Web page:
Innovative? Not really. Fun? A little. Did I slay the lesson? Yes. Did the kids learn and have fun?

Without a doubt.

When I found my purpose, I became a different teacher. I didn't use any tech in the classroom that day, but I did something different. I went from wondering whether or not I was meant to be a teacher to knowing that it was the career I was made for and only had to step into it to make magic happen.

I was able to put some of that magic to work with my fellow SKyTeach teachers during our capstone project-based instruction unit. Here's the intro video for that project:

Later that year, I would present at my first conference, TeachMeet KY. I will forever owe a debt of gratitude to Will King for letting me present. He had no business letting a pre-service teacher with no classroom experience present, yet he did. Thanks, Will.

Enter the Scooby Gang

Scooby Gang

I make no claims that I've been able to do all the things I've done in my VERY short career in education all by myself. I've met and made some wonderful friends who are all rock stars in their own right. They inspire me to do more and be more every time we're together.

After KySTE in 2013, I followed Donnie on Twitter. Early in the summer, he decided to start a Twitter chat for educators in Kentucky. Simply called #kyedchat, I somehow got the idea that it would be cool to help him host this chat. Another fine example of what has become my motto, stolen blatantly from Iron Man, “Sometimes you gotta run, before you can walk.”

My first time co-hosting was with Donnie and Marty Park. Marty just happens to be the Chief Digital Officer for the Kentucky Department of Education.

What in the HELL was I doing, a pre-service teacher with ZERO experience in education, hosting a chat with people from around the state MUCH more qualified than me AND co-hosting with one of the big cheeses from the state education department?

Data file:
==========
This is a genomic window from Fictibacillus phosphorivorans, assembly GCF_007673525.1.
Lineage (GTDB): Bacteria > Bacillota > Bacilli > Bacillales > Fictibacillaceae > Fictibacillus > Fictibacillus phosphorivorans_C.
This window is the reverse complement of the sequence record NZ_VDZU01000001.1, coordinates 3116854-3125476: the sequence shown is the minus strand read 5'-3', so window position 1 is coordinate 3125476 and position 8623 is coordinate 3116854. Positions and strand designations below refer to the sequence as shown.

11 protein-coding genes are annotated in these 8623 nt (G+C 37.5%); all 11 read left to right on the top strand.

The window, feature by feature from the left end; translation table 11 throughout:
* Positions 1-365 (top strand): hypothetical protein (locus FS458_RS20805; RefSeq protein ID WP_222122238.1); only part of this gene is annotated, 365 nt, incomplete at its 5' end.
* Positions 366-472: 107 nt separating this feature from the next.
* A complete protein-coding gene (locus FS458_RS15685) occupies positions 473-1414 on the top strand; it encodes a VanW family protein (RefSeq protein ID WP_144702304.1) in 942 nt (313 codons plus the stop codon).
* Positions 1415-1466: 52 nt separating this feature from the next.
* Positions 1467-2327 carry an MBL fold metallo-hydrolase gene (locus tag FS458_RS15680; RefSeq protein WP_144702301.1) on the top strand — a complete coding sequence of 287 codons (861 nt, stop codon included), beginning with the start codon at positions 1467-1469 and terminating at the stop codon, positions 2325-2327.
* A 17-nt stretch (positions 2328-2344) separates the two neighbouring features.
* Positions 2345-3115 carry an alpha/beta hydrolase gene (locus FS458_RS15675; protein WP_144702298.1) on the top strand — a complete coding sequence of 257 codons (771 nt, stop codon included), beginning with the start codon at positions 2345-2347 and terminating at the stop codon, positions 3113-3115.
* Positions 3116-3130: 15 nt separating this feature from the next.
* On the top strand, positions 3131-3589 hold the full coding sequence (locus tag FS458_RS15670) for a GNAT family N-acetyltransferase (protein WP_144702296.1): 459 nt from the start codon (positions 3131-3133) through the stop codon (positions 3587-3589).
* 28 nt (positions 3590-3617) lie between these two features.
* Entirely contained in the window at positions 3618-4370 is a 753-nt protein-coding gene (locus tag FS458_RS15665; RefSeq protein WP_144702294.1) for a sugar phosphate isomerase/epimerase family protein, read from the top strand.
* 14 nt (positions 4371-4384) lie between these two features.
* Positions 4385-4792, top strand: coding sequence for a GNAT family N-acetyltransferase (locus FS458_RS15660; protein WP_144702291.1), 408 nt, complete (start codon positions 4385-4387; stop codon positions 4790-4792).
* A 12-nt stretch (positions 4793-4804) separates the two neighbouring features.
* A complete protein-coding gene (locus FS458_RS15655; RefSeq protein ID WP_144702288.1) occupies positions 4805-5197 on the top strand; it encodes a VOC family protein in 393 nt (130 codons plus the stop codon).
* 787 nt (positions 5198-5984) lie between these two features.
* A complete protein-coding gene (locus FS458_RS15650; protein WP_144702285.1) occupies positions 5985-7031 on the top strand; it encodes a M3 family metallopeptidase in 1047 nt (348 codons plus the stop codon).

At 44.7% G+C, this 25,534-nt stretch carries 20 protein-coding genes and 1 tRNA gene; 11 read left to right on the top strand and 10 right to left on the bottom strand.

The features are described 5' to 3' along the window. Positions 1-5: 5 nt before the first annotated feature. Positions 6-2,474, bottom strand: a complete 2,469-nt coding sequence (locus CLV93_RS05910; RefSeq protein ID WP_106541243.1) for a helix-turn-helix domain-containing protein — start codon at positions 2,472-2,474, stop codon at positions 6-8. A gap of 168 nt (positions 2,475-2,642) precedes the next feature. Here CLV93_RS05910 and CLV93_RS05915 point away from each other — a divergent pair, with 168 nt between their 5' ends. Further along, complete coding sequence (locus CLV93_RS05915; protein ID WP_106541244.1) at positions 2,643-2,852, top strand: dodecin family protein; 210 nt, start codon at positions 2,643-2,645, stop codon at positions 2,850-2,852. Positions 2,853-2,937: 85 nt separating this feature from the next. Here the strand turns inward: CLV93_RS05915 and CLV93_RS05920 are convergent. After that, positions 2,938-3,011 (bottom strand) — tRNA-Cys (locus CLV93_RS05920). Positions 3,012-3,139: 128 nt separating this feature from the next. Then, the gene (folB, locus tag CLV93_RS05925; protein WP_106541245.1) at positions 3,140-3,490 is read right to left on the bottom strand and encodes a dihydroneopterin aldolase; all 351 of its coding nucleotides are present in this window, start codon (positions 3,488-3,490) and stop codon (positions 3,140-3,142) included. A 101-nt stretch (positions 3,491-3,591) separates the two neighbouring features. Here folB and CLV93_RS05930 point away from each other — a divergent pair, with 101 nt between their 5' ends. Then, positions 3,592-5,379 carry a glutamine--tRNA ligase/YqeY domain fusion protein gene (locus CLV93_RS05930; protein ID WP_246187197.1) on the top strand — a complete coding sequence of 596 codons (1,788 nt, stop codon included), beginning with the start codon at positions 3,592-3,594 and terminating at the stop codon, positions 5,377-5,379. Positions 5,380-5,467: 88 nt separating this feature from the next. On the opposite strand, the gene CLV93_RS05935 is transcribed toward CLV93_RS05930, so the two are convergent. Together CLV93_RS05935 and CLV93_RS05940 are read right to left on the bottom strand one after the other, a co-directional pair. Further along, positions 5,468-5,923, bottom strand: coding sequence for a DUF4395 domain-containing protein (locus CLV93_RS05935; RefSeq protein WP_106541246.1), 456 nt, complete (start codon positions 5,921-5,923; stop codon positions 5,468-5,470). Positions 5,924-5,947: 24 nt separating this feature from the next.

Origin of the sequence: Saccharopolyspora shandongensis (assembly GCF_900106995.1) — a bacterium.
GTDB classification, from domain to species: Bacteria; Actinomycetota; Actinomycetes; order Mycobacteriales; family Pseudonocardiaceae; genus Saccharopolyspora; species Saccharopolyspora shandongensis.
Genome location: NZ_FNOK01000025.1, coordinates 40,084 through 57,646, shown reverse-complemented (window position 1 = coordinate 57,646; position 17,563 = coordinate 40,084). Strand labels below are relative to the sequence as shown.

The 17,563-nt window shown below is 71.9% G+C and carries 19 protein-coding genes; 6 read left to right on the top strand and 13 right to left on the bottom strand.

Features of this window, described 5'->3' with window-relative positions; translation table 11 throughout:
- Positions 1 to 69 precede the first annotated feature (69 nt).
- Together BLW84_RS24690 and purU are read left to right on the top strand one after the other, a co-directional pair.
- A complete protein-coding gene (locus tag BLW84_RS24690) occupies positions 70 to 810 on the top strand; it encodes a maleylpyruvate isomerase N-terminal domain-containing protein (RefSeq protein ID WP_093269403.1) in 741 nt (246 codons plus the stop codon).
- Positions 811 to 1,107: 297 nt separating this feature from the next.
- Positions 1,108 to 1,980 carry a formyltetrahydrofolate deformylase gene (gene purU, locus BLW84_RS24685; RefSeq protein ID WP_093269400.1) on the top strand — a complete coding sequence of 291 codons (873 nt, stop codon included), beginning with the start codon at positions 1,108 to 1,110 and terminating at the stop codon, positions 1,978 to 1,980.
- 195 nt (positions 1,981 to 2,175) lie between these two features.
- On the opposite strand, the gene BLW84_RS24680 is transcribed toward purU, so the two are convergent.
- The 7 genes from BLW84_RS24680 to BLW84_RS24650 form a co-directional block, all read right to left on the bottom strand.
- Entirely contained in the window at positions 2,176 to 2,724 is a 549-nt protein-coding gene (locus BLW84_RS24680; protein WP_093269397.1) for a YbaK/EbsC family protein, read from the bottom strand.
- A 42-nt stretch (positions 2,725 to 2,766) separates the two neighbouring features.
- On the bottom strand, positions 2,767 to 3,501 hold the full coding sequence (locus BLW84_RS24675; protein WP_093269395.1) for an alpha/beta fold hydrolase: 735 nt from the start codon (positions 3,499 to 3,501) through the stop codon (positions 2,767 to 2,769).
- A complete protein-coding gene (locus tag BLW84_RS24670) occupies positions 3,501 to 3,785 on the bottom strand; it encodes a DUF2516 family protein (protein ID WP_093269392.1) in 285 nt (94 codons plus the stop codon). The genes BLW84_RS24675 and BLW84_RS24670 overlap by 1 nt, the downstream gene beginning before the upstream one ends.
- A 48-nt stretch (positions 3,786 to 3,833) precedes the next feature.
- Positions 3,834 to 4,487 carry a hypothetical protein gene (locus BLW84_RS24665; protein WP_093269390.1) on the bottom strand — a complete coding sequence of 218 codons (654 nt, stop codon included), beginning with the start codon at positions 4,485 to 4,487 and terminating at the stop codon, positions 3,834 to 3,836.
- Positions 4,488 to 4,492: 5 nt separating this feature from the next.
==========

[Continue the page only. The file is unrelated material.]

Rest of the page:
Many more #kyedchats would follow and my circle of friends would continue to grow. I met James Allen, the best teacher librarian in the world (and fellow #TOR16 Innovator); Brooke Whitlow, who is a FIREBALL of creativity and the poster child for “move fast, break things” (and a #COL16 Innovator); Heather Warrell, the slayer of any and all FOM (you have to ask her what it means); and so many more. Sometime in here I also connected with Jeremy Shultz, who has become one of my closest friends and teaches just 50 feet from me every day. He tells me all the time that it's great to be my sidekick but what he doesn't know is that I'm really his sidekick (he's SUCH a better teacher than me!)

This awesome group of crazies, whom I affectionately call the Scooby Gang (shout-out to Buffy fans everywhere), culminated our collective innovative spirit when we decided to create Edcamp Kentucky. Donnie and I talked about it briefly after KySTE 2014 and more plans were made at ISTE 2014 (sorry I wasn't there but I was still walking in Donnie's shadow from 5:30-7:30). I bought the domain and in October of 2014, we had our first Edcamp. And it was awesome. It only got more awesome this year when we had a Star Wars theme and we had Stormtroopers.

edcamp kentucky

edcamp kentucky

More friends have joined my circle and each one of them adds their own distinct personality to the group and makes me better. From fellow geek king Adam Watson to the always happy and creative Jamie Chenault, plus so many others, I am blessed to be surrounded by my betters and glean (steal) from them as often as I can.

The Impossible Dream

Ever since I heard of the Google Certified Innovator (formerly Teacher) program from Donnie, I wanted in. However, it always seemed like some far off goal I had to wait to achieve. Remember, even when we held the first Edcamp KY I hadn't even graduated with a teaching degree yet. I told myself to just wait until you're done with school and then apply.

Then, I started my first full year of teaching. Things are pretty crazy that first year and I had much to keep my busy with my internship process. I put off Innovator again. I put off doing Certified Educator and Trainer as well, thinking I would never get them done during my first year. Life Lesson: don't put things off. When you see something you want, go for it. I waited when I didn't need to wait.

My first year wrapped up and I had new ideas for a new year. Plus, I'd also been asked to serve on the school leadership team, been voted to a position on our SBDM, and I was going to start my Master's degree in the fall. Yet again, I wanted to put off trying for any Google Certifications.